Auto sales in Thailand were 30.7 percent in February than the same month last year. This is the ninth consecutive month of decline and the largest drop since June 2008. Although things are looking quite grim, there is expectation that things will pick up at the end of March when the Bangkok International Motor Show kicks off.
Although most automakers seem to be trying hard to keep a positive attitude in the face of a dramatic slow down in the industry, few are as optimistic as Hyundai Thailand. The company is eyeing 63% growth this year, and is already looking forward to introducing new cars.
Of course Hyundai can realise this 63% growth by achieving sales of just 1,500 units this year, compared to about 900 units in 2008. Hyundai's big seller is the H1, a people mover/VAN that offers good value for money despite coming into the country in CBU (completely built up) form. Hyundai will introduce a freshened up version of the H1, to be kitted out with some extra equipment, at the upcoming Bangkok Motor Show.
The situation for the global auto industry is looking increasingly bleak, and here in Thailand things are no different, with the industry posting sales figures for January that show a drop in sales of almost 30% when compared to January 2008.
Passenger car sales are down by about 10% which isn't actually all that bad. But commercial vehicle sales dipped almost 40% to just 18,558 units.
Nissan could be the first automaker to introduce its Thai eco car. According to the Bangkok Post, Nissan could have its car to market as soon as October 2009.
It still isn't clear which car Nissan will use for the project, but the March seems likely candidate. The March, also known as the Micra, is currently a Japanese/European car, but the 2010 March (due out near the end of 2009), is to be more of a global model, and this would make it ideal for the eco car project.
GM/Holden is to take advantage of a Federal Government AUS$6 billion car plan, and build a four-cylinder car in Australia starting in 2010. The car is to be based on the Chevrolet Cruze, a global car that GM hopes will help to turn things around.
Recently the "Global Economic Melt Down", "financial crisis", or whatever you want to call it, has been taking its toll on the motor industry. While some automakers are attempting to seek government support to stay alive, all automakers are scrambling to find ways to cut costs and save money.
Unfortunately for fans of motor sport, this means less money is being directed towards motor racing. Honda's decision to withdraw from F1 set the scene. Up until then, much of the focus was on GM, Ford, and Chrysler. Honda's reason was simple: money.
Honda believes that there is strong demand for Thai cars on the export market, despite the recent global slump in sales that has left the US Auto industry looking very fragile.
Honda Automobiles (Thailand) Co. Ltd., has seen export orders drop of 10 percent, due mostly to a decrease in demand from Japan and Australia. But, Honda still thinks that there are plenty of buyers out there for both completely built-up (CBU) cars, as well as for kits for assembly in the world market.
Toyota Motor Thailand is currently lobbying the Thai government, seeking a lifting of import duty for CKD parts to be used in the assembly of hybrid vehicles in Thailand.
This actually comes as little surprise, since Toyota are to start assembly of the Camry Hybrid next year. Toyota are seeking to have the 30-40% duties removed, to allow them to price the Camry Hybrid under THB 2 million.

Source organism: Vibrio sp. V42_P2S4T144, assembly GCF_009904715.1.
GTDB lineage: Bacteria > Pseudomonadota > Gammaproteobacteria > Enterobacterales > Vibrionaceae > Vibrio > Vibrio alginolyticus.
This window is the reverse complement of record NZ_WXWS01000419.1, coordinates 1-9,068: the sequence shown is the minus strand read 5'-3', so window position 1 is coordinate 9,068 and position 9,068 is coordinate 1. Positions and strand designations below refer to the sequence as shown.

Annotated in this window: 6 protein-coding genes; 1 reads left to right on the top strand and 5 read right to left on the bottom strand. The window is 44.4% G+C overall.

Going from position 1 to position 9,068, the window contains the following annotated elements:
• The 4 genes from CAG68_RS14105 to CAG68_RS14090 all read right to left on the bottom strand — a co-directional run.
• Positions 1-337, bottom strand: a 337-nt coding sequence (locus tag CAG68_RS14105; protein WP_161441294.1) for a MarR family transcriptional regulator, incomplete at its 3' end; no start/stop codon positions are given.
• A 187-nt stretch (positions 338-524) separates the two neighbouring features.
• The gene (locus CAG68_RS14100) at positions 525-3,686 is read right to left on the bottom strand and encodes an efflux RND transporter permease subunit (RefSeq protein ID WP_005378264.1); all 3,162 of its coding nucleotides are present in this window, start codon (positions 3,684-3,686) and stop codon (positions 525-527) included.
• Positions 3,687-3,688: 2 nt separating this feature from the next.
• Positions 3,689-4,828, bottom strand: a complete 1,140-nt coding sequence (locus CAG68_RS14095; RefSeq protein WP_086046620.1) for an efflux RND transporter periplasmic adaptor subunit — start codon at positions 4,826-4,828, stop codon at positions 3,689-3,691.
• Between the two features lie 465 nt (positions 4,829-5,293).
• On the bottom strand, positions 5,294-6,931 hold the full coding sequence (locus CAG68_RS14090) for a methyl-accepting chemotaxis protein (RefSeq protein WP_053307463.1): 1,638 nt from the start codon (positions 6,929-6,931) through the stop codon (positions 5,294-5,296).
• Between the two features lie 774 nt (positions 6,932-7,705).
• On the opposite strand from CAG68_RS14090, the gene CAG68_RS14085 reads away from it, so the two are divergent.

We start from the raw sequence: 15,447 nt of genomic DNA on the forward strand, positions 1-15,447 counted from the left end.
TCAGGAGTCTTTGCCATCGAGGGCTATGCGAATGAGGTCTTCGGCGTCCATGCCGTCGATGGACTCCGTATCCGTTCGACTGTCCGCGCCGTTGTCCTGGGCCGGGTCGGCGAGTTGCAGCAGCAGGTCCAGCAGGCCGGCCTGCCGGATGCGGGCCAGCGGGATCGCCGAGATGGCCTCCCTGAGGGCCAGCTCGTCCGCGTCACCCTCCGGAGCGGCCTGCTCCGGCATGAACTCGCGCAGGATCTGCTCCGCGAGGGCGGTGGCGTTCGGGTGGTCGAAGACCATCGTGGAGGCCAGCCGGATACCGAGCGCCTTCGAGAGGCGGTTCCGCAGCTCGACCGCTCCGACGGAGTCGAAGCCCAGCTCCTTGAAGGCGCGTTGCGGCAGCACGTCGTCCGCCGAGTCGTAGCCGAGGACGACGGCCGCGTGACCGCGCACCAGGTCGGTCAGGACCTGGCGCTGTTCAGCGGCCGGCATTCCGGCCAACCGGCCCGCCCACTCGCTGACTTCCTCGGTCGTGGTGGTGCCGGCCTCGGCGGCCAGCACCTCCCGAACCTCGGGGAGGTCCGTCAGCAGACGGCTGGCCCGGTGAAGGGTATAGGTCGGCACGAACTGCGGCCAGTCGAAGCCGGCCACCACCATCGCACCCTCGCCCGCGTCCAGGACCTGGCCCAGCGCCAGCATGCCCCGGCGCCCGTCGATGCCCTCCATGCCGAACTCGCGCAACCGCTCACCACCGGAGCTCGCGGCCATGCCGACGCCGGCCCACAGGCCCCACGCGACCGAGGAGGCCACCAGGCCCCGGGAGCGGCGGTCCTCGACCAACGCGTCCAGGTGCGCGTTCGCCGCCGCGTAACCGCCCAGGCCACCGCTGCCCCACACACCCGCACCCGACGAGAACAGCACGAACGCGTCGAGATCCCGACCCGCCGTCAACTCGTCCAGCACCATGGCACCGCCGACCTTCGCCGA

The Chinese made Geely (JEE-lee) CK has made its way to Thailand via the Yontrakit group, the Thai import company that has traditionally brought in luxury and premium models. Recently, the company has switched to bargain basement offerings like the Naza Forza, and now the Geely CK.
The Geely CK aims to offer a low-cost alternative to the Toyota Vios and Honda City. Although this might look like a credible option at first glance, the reality is that this car should not be on the road at all, and I believe that Yontrakit are going to regret the decision to bring it to Thailand.
General Motors Thailand will temporally suspend operations in Thailand for December and the first three weeks of January due to a slump in demand. GM, the worlds largest automaker recently begged for a government bailout package in the US as it suffers from the effects of the global financial crisis.
The shutdown in Thailand obviously won't improve matters, with some 2,000 employees sitting at home yet still being paid 75% of their salaries.
Bangkok, Thailand – September 1, 2008 – Mazda Sales Thailand launched great customer appreciation “M Day” campaign to ignite the passive automobile market over the recent months. The once-a-year campaign, available at 94 Mazda showrooms nationwide, offers more than baht 100,000 worth of customer special offer. For BT-50 offers one Bt 50,000 fuel coupon, a free 1-year full coverage insurance and 24-hour roadside assistance service for up to 3 years.
Automotive giant, GM, is set to invest up to $445 million in Thailand to update it's current plant, to produce the next generation Colorado pick-up truck, and a brand new facility to manufacture a new range of diesel engines locally.
The engines will be for use in the new Colorado, and will also be exported. The plant is due to begin production in 2010, and with 340 workers is said will have an annual manufacturing capacity of over 100,000 units a year.
According to a recent posting on antara.co.id, Indonesia might have reason to worry about the impending flood of "eco-car" models coming out of Thailand.
Bambang Trisulo, Chairman of Indonesia`s Motor Vehicle Industries Association, believes that given the high production volumes required by the program, many of the cars will be exported and this could seriously threaten the Indonesian industry.